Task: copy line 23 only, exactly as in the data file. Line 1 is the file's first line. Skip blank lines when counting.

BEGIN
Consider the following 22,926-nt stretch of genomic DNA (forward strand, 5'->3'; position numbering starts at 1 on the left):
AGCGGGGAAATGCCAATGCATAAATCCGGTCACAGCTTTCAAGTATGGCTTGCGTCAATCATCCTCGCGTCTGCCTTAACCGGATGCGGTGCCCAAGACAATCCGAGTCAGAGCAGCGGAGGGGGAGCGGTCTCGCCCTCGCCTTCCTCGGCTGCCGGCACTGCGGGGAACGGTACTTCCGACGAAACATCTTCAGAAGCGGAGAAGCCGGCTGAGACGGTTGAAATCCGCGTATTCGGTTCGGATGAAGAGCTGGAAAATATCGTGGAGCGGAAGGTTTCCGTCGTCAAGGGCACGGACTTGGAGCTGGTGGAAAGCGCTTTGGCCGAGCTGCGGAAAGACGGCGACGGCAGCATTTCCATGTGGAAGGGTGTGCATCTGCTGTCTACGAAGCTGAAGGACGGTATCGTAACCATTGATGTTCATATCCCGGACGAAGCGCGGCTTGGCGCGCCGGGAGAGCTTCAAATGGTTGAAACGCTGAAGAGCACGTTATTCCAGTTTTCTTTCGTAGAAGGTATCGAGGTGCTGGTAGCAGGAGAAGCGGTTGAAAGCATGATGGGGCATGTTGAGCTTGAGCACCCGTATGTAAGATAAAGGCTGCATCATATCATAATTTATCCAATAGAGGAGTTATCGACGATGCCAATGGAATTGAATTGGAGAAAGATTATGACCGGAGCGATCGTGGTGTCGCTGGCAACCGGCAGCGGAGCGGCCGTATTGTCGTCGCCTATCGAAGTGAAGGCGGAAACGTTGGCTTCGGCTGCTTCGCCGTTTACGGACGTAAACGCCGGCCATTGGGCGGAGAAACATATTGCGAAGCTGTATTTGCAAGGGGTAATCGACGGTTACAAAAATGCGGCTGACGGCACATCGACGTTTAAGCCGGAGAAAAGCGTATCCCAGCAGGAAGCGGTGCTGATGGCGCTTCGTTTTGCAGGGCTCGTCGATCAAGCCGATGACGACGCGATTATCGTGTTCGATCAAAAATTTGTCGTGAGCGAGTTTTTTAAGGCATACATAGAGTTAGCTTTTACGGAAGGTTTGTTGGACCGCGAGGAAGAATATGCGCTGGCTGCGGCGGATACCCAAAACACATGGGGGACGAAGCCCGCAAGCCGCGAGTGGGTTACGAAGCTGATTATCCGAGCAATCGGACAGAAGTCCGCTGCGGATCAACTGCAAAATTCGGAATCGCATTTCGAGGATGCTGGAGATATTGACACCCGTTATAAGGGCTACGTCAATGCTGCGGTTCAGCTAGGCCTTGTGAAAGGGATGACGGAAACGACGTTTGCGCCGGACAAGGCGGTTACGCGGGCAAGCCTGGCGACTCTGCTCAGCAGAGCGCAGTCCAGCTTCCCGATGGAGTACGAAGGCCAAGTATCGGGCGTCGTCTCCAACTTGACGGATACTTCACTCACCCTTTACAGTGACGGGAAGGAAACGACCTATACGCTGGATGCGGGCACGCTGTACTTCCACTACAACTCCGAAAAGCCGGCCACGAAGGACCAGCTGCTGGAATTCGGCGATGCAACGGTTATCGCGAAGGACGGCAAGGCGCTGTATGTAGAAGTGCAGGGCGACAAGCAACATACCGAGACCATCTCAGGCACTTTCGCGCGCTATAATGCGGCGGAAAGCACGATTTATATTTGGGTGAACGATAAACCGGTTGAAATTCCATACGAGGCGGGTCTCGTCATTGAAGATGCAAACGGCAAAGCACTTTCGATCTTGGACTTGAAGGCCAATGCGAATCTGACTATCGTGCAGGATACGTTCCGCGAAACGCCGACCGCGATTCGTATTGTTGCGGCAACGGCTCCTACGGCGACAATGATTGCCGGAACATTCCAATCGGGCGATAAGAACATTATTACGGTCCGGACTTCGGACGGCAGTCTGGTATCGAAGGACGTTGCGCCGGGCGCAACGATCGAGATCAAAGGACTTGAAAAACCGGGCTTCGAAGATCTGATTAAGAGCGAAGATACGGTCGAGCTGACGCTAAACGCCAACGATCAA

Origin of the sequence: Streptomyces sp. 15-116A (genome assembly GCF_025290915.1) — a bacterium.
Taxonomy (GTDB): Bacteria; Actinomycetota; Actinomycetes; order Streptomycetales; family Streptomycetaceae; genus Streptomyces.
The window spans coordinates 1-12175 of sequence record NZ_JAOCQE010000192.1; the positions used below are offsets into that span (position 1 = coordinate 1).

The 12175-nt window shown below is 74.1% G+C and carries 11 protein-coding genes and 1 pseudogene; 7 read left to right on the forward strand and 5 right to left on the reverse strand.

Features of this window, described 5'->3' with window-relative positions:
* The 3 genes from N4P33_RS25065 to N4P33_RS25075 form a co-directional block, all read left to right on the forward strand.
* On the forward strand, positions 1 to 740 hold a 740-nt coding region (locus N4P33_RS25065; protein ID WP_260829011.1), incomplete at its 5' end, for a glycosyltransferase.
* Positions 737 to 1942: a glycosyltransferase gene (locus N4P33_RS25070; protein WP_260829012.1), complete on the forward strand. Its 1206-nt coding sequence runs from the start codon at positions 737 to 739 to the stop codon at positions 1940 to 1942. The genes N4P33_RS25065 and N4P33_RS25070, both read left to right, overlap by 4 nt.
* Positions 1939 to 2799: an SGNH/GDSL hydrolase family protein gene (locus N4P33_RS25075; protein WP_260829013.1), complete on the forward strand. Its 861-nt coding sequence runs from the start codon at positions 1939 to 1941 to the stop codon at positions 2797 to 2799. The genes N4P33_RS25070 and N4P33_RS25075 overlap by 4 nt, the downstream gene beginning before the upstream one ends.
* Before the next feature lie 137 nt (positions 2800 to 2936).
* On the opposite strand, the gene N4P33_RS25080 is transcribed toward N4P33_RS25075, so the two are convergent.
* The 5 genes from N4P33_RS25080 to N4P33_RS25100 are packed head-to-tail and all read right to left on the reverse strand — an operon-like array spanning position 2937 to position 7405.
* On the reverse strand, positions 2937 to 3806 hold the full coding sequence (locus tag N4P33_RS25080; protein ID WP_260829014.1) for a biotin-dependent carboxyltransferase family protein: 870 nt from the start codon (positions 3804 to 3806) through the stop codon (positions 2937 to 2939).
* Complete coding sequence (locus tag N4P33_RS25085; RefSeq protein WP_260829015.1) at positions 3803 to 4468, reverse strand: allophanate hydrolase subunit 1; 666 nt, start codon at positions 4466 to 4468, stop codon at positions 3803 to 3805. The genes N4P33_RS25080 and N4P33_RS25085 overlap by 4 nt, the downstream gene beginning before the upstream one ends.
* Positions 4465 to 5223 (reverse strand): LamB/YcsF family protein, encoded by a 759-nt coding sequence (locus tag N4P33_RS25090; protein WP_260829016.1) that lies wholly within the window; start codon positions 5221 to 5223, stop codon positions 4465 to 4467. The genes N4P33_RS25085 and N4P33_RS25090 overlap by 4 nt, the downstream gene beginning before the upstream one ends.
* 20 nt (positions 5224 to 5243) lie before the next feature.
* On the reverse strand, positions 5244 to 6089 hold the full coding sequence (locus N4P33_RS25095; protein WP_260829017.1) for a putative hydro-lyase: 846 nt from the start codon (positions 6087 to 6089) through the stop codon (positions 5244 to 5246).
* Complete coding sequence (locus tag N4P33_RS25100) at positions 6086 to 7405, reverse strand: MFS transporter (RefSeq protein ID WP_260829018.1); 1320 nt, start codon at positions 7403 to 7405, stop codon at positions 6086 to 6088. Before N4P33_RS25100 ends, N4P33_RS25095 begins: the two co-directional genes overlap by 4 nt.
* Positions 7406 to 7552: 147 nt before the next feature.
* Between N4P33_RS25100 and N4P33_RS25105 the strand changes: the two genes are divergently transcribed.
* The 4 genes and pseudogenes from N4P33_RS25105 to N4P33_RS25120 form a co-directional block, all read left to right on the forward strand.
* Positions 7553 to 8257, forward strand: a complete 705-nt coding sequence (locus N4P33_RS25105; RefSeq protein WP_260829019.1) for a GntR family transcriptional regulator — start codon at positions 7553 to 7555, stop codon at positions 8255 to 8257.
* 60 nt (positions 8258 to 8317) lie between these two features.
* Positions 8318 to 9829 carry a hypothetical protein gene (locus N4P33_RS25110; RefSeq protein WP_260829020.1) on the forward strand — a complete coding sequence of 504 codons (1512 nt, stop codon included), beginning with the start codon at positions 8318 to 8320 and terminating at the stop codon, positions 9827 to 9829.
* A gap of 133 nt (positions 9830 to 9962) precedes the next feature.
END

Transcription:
* The 4 genes and pseudogenes from N4P33_RS25105 to N4P33_RS25120 form a co-directional block, all read left to right on the forward strand.